About 30% of people in Massachusetts do not have access to the state’s Housing Court — one of Massachusetts’ specialized courts handling landlord-tenant disputes, evictions and sanitary code enforcement. The unserved areas include the largest county in the state, Middlesex County and most of Norfolk County, with high density rental towns including Cambridge, Framingham, Brookline, Waltham, Dedham, Malden and Somerville. Also unserved by a Housing Court is all of Cape Cod and the Islands and Chelsea.
Under a plan touted by Supreme Judicial Court Justice Ralph Gants, the Housing Court would be expanded to cover the entire state by July 1, 2015. “We believe that all residents of the Commonwealth, regardless of where they live, should have the opportunity to have their housing case heard by a Housing Court, and benefit from its specialized expertise in residential housing matters,” Gants said in a statement.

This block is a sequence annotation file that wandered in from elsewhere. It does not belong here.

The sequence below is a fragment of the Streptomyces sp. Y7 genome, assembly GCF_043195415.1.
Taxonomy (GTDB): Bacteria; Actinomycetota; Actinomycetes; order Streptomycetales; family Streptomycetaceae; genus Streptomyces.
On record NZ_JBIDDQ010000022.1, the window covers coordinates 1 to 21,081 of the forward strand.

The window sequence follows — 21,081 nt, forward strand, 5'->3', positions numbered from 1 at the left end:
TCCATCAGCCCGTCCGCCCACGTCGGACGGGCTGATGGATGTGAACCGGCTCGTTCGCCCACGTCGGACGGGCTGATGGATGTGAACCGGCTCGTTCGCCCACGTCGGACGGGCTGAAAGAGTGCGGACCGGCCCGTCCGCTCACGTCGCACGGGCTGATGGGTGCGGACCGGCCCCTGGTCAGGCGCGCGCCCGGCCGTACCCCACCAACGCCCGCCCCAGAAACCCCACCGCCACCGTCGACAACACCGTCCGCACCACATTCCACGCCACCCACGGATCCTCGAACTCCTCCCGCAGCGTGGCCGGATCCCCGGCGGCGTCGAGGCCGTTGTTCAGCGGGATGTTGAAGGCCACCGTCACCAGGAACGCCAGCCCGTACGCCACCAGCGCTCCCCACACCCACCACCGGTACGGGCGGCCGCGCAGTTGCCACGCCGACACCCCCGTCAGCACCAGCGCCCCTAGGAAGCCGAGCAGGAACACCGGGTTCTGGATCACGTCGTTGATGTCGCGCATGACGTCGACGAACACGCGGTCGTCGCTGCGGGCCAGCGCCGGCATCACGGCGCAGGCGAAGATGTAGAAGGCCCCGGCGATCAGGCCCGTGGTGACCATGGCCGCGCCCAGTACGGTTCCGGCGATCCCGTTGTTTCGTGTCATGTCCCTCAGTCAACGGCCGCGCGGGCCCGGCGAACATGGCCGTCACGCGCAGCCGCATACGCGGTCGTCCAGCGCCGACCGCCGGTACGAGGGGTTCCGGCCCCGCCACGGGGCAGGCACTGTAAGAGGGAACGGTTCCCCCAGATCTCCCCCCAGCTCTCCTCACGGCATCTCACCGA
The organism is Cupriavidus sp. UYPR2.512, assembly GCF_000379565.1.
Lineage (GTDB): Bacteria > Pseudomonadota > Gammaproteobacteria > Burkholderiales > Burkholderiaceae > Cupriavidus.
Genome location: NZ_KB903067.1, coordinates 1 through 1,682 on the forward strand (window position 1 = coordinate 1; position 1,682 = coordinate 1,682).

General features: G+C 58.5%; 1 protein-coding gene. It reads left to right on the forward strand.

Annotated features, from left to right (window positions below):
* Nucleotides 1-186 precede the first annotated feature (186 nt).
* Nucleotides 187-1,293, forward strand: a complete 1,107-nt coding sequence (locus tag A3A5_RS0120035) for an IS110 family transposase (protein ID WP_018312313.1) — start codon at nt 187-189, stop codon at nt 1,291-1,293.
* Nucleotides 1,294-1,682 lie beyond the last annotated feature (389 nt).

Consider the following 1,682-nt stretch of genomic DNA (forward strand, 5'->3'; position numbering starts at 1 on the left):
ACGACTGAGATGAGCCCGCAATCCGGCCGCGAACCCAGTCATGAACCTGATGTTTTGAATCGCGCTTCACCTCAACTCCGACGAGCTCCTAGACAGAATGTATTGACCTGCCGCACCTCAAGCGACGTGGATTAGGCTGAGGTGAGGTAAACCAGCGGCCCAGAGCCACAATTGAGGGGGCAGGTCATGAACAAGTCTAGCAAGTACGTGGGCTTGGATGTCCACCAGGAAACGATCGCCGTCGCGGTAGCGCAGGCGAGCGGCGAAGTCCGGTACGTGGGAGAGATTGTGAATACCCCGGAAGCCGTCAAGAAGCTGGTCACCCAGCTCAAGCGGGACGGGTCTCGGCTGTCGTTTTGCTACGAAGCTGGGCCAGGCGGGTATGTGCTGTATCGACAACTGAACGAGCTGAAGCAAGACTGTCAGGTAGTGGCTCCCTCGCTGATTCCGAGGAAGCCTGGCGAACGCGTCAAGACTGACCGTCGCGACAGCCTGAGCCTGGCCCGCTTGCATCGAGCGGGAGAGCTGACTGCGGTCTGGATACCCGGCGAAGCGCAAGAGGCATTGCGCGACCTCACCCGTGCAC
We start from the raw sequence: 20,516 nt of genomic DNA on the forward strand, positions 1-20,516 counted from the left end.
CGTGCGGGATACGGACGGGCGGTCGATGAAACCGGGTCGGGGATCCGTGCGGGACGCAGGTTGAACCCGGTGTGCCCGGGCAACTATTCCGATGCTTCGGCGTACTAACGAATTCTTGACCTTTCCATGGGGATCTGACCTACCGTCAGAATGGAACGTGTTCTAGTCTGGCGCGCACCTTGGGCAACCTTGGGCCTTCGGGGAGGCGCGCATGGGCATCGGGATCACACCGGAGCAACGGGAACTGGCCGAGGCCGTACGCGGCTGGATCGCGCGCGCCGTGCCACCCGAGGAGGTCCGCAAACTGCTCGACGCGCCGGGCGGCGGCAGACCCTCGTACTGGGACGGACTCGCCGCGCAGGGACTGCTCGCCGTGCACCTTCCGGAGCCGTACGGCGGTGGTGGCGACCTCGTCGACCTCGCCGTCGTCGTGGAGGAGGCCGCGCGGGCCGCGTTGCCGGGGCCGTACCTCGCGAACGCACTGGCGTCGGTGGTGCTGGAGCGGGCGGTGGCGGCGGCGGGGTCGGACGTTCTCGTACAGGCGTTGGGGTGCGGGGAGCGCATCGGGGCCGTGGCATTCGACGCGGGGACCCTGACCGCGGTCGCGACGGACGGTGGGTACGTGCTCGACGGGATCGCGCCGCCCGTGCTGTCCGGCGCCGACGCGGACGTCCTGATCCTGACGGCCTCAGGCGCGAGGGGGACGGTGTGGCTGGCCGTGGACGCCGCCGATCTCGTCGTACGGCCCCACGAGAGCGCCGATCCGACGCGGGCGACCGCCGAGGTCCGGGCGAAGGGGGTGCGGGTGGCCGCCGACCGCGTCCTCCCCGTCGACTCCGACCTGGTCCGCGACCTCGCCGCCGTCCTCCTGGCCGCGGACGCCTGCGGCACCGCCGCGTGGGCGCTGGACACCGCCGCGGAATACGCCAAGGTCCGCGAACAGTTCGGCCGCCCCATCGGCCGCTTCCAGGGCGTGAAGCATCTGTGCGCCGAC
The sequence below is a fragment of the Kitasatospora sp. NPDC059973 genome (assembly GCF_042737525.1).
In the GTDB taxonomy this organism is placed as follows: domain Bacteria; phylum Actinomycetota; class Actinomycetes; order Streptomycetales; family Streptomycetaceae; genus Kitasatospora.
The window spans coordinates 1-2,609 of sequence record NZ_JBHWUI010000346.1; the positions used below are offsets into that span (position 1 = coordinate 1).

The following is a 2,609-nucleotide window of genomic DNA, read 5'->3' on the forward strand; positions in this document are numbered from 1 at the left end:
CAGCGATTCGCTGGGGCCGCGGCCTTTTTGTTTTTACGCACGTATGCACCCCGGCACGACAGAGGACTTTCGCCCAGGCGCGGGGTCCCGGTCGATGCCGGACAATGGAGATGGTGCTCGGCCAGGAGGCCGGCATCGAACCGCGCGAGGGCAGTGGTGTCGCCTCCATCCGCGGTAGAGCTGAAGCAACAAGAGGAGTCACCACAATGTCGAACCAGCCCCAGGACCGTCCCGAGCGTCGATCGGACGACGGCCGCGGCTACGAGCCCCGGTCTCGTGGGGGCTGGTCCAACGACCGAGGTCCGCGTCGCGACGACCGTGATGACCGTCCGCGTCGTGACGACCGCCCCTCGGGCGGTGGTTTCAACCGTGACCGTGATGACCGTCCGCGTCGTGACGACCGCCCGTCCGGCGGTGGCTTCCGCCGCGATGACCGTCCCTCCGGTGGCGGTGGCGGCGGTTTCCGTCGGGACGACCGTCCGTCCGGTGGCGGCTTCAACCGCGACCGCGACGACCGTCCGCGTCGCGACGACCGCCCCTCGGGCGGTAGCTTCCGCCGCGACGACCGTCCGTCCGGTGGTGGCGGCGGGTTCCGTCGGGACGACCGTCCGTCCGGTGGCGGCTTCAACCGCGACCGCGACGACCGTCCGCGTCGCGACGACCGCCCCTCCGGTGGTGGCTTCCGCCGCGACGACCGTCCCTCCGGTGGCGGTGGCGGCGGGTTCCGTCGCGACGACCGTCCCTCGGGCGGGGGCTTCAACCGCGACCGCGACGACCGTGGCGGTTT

As an eviction and landlord-tenant attorney who practices quite a bit in both Middlesex County and in the Housing Court, I can say positively that this is a great idea. In Framingham District Court, for example, the Thursday eviction session can be standing room only with landlords and tenants often spilling outside into the hallway. The busy court is already swamped with criminal matters, and getting a trial date in an eviction case can take upwards of several months — certainly not “just, speedy and inexpensive” as mandated by the Uniform Summary Process Rules.
The Housing Court would be able to take the burden off the local, overworked district courts. With a few more full time judges and already with one of the lowest cost-per-case ratios of any court, they should be able to handle the increase in cases. The “X-factor” will be the overall cost, of course.
The Legislature is set to take up the proposal in early 2015. I’ll keep tabs on any developments.